The American Museum of Natural History’s collections are a window to the natural world. Shelf Life, an original series with 360 episodes, traces the discoveries of some of these collections’ specimens and artifacts in far-away places. The challenge: taking viewers along on historic scientific expeditions, from early 1900s to the 1960s. We spoke with Erin Chapman, New Media Content Manager at the American Museum of Natural History about her long love of museums, the millions of specimens in the Museum’s collections, and science story-telling in 360.
How do you approach science storytelling?
Erin Chapman (New Media Content Manager, American Museum of Natural History): Like a lot of people that work here, I’ve been in love with natural history museums from a really young age. Now that I work at the American Museum of Natural History, getting to go into the collections and talk with the scientists is my childhood dream come true. I’m always asking questions about their research and the collections, and certain subjects consistently rise to the top. Those themes end up being the big picture ideas that we build the series around. We tell stories from all scientific divisions in the Museum, using a particular narrative as a lens for exploring a collections theme. For example, in “Nabokov’s Butterflies,” we used the famous author’s butterfly collection to examine the concept of georeferencing. (Georeferencing means associating an individual specimen with a specific set of location coordinates, and it can help scientists explore all kinds of questions from migration patterns to climate change.) It’s also a priority for us to explore the narrative creatively. Scientists are some of the most creative folks I know, and there’s no reason science filmmaking should be told without imagination and humor.
The average museum goer wouldn’t be able to gain this kind of access to the specimens and artifacts that are on display, and the insider’s perspective of behind-the-scenes is interesting to watch. Are there any things that surprised you when working on this series?
Erin Chapman: We’ve been pleasantly surprised to hear that Shelf Life has actually inspired some scientific inquiry and collaboration. It’s exciting to have the general public watch our series, but there’s an extra thrill knowing that researchers also have an eye on the videos. In one instance, several entomologists had not been aware of the scientific importance of Vladimir Nabokov’s collection until seeing our “Nabokov’s Butterflies” episode.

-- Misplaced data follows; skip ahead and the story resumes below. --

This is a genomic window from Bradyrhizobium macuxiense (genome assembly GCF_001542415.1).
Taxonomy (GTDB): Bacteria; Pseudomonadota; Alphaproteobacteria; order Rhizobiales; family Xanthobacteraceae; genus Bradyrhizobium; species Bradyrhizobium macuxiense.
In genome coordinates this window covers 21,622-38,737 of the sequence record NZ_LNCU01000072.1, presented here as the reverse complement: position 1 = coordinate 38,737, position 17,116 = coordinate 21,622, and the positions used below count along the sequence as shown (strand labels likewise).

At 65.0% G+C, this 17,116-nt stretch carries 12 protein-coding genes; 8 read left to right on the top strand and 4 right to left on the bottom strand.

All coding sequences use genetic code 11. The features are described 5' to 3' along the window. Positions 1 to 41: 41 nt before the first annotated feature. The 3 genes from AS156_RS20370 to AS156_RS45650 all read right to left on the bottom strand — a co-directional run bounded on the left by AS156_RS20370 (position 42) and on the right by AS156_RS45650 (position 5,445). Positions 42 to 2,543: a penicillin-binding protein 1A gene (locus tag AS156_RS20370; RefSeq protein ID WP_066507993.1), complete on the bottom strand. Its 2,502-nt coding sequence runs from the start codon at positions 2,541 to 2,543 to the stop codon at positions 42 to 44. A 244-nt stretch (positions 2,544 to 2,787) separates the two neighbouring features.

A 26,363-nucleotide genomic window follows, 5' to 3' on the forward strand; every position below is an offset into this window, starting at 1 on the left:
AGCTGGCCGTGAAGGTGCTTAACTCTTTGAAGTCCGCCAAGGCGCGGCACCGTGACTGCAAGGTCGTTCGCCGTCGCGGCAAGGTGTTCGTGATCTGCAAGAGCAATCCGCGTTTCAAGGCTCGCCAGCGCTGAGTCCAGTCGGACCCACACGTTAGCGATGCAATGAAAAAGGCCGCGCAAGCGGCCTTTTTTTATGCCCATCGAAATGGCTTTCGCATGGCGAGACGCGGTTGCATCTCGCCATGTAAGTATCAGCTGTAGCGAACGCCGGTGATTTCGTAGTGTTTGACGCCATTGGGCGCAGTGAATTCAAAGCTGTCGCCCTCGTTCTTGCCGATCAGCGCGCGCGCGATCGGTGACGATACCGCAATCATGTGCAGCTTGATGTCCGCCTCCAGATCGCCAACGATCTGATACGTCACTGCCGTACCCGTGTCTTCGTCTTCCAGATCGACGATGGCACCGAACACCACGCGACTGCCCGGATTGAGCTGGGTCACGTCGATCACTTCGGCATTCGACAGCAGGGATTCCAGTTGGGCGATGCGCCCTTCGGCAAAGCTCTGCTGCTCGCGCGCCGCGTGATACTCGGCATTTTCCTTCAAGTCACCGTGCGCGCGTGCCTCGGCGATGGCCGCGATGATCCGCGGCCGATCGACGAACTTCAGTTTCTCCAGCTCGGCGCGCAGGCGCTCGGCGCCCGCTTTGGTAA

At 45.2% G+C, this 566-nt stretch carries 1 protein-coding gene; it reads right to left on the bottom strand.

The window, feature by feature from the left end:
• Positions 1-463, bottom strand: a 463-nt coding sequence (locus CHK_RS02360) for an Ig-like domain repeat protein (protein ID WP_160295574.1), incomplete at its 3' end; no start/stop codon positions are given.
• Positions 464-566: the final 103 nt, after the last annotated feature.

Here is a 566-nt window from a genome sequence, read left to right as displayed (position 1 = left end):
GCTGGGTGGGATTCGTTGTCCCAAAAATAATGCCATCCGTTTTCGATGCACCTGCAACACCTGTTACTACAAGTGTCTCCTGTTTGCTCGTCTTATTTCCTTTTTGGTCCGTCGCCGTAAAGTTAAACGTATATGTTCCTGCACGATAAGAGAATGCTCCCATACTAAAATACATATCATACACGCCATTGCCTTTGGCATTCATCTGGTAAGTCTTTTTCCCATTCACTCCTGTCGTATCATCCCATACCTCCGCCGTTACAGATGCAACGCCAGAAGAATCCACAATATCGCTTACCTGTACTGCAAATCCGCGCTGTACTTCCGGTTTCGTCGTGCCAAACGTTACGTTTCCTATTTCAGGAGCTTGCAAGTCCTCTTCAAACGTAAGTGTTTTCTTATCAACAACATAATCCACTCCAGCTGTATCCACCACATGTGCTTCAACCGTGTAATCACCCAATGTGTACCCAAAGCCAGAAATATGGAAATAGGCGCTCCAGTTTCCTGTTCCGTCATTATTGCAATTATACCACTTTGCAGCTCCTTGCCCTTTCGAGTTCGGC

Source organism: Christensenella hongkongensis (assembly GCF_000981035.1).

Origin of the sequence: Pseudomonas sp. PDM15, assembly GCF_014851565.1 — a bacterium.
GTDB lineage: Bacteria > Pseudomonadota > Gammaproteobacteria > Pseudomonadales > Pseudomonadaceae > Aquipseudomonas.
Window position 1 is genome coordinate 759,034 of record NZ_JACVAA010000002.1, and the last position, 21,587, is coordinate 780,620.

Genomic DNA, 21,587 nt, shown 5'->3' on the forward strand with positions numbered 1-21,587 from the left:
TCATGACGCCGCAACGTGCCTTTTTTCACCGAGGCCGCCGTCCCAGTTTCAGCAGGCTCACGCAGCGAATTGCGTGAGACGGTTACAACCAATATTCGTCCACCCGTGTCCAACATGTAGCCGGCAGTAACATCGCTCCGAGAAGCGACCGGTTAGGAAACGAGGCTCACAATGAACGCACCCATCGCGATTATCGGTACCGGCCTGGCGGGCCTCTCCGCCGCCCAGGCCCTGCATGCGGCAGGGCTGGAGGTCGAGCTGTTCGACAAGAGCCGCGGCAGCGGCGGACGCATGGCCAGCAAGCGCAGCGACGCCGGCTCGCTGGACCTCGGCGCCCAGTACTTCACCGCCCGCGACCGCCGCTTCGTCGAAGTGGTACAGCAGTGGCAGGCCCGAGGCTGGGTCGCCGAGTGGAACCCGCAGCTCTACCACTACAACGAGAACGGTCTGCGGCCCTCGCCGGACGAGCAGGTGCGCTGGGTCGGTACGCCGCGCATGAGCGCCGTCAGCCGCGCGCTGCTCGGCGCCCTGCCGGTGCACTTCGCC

In general, it’s also been eye-opening for me to learn just how much information a single specimen can contain. As I’ve seen over and over again throughout production, new technologies are constantly opening up new avenues of investigation. In many cases, when these specimens were collected, the researchers had no idea about the kinds of questions their modern counterparts would be able to ask. Things like CT scanning and new types of DNA and protein analysis mean that even a single tooth can hold a wealth of information about the past.
Describe some of the challenges faced while making these videos.
Erin Chapman: For our Shelf Life episodes, we can’t simply film specimens in a cabinet. Each episode forces us to come up with a new way to tell the story of a museum collection. For some projects, this involves spending hours in the Museum’s archives. For “Shamans of Siberia,” we had to decipher 19th-century handwriting scribbled in the Siberian tundra, and for “Fossil Hunting in the Gobi” we scanned thousands of expedition photographs to find just the perfect shot. For others, we’ve had to creatively visualize unseen phenomena or try and recreate the past — all while maintaining scientific rigor.
How does Shelf Life support the idea of the importance of Natural History museums and their collections in a modern society?
Erin Chapman: Over the course of filming, our Ichthyology Curator Melanie Stiassny told me, “Look, even if I had all the money in the world, even if I could travel to every corner of the globe, I could never reproduce what we’ve got here [in the collections] because the world has changed.” That’s a powerful statement. The collections at the American Museum of Natural History (and other museums around the world) are simply irreplaceable. They’re a time capsule of life, teaching us about its history and our future. One of the most important missions at the Museum is active scientific research, and one of its greatest scientific resources is our world-class scientific collection of more than 34 million specimens and artifacts. With Shelf Life, we want to upend the perception of museums as simply storehouses. Instead, we want our audience to understand that natural history collections are dynamic places of discovery where new species are revealed, surprising relationships come to light, and researchers learn new questions to ask.
See the entire Shelf Life series, now on Jaunt.